YEOMANS buses have long been a sight in Herefordshire, and many Herefordians have passed through the company's doors over the years.

The business started life as a small family firm in the 1920s, when Canon Pyon man Herbert Yeomans started carrying passengers into Hereford for the Wednesday market in his cider lorry. 

By 1931, the operation had expanded, and the business was running 19 stage carriages.

Hereford Times: The Yeomans fleet in 1935The Yeomans fleet in 1935 (Image: Hereford Times archive)

But an enormous challenge came along in the late 1930s, when the business was called upon by the military to transport thousands of men around the county.

"The whole area was a vast military base, with a huge demand for transportation of local labour, much of it from outlying villages, and after the reopening of the Royal Ordnance Factory at Rotherwas in 1939 and RAF Credenhill in 1940, much of it fell on Yeomans Motors, Herbert "Curly" Vaughan, a nephew of the founder, told the Hereford Times in 1993.

Hereford Times: Yeomans staff reunion, 1983Yeomans staff reunion, 1983 (Image: Hereford Times)

The business found itself having to transport up to 7,000 men at various times in an almost constant service to the city for rest and relaxation.

The situation was unprecedented, and with fuel shortages and the inadequacies of the existing fleet, new buses had to be sourced.

A fleet of second-hand buses was obtained from across the country, overhauled, and put back on the roads.

Skilled drivers were at a premium, but the company managed to scrape together enough to put 15 buses into service by 1941.

The company's buses were painted in grey camouflage, while services expanded to cover more parts of Herefordshire.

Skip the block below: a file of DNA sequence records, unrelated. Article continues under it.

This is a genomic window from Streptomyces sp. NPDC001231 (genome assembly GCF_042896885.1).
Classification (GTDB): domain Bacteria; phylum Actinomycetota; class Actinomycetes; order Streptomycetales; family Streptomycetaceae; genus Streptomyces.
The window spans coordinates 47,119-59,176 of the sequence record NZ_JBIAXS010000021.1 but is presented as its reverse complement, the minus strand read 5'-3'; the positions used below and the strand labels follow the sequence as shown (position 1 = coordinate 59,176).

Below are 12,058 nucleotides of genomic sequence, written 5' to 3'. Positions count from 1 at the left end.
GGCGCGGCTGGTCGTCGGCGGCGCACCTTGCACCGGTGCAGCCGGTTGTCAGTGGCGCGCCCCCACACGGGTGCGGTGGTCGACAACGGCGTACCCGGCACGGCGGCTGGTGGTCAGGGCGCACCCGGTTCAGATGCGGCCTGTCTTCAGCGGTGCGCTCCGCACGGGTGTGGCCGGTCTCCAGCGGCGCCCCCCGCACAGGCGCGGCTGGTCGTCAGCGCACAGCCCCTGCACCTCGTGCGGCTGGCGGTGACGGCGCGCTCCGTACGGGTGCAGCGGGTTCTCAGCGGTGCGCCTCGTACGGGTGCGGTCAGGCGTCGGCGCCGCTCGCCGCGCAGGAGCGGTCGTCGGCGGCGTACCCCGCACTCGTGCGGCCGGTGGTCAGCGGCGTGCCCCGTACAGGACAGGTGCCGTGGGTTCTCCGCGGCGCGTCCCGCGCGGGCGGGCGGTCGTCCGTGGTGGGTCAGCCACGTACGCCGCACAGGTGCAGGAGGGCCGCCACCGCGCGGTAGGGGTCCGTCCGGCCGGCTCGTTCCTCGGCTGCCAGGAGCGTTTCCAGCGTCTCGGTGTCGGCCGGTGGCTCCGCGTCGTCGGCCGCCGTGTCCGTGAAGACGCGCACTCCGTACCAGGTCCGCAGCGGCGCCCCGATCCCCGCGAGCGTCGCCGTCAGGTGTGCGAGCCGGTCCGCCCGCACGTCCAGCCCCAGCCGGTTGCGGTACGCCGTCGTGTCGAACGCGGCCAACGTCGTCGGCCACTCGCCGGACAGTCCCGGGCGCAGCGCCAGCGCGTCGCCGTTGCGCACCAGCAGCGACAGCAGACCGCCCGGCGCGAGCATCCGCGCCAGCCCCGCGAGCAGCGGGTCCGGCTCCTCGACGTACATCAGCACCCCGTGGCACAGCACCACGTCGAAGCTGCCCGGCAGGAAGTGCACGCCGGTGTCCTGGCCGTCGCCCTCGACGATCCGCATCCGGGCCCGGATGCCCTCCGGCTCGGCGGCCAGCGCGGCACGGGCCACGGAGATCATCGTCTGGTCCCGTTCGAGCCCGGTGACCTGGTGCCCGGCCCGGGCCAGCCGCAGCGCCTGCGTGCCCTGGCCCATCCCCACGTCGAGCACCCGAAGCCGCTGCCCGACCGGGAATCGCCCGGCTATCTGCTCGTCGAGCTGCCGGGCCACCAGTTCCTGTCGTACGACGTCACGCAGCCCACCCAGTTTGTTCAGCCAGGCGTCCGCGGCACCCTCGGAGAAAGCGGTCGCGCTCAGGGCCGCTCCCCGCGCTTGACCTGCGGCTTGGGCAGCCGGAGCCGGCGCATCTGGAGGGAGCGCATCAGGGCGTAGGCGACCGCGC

Mr Vaughan was a key part of the bid to source more buses, bring them to Herefordshire, and get them back on the roads.

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"Miracles of maintenance were commonplace, not helped by the bureaucratic intrusion of the government inspectors imposing impossible standards," he said in 1993.

Mr Vaughan was also pressed into service as a driver, and well remembered driving a double decker back to Herefordshire from Scotland and putting it into use on the Credenhill run.

"I thought there seemed to be quite a heavy load, and the conductress told me there were around 100 servicemen "strap-hanging" on board," he said.

"This became quite normal at peak times!"

Hereford Times: Philip Clisset of Vincent Greenhous and Yeomans general manager Don Preece in 1983Philip Clisset of Vincent Greenhous and Yeomans general manager Don Preece in 1983 (Image: Hereford Times)

By the end of the war, the company had 54 vehicles of various types and ages in service, including Leylands, Bedfords, and AECs, Yeomans is still running today, now operating both bus services and coach travel.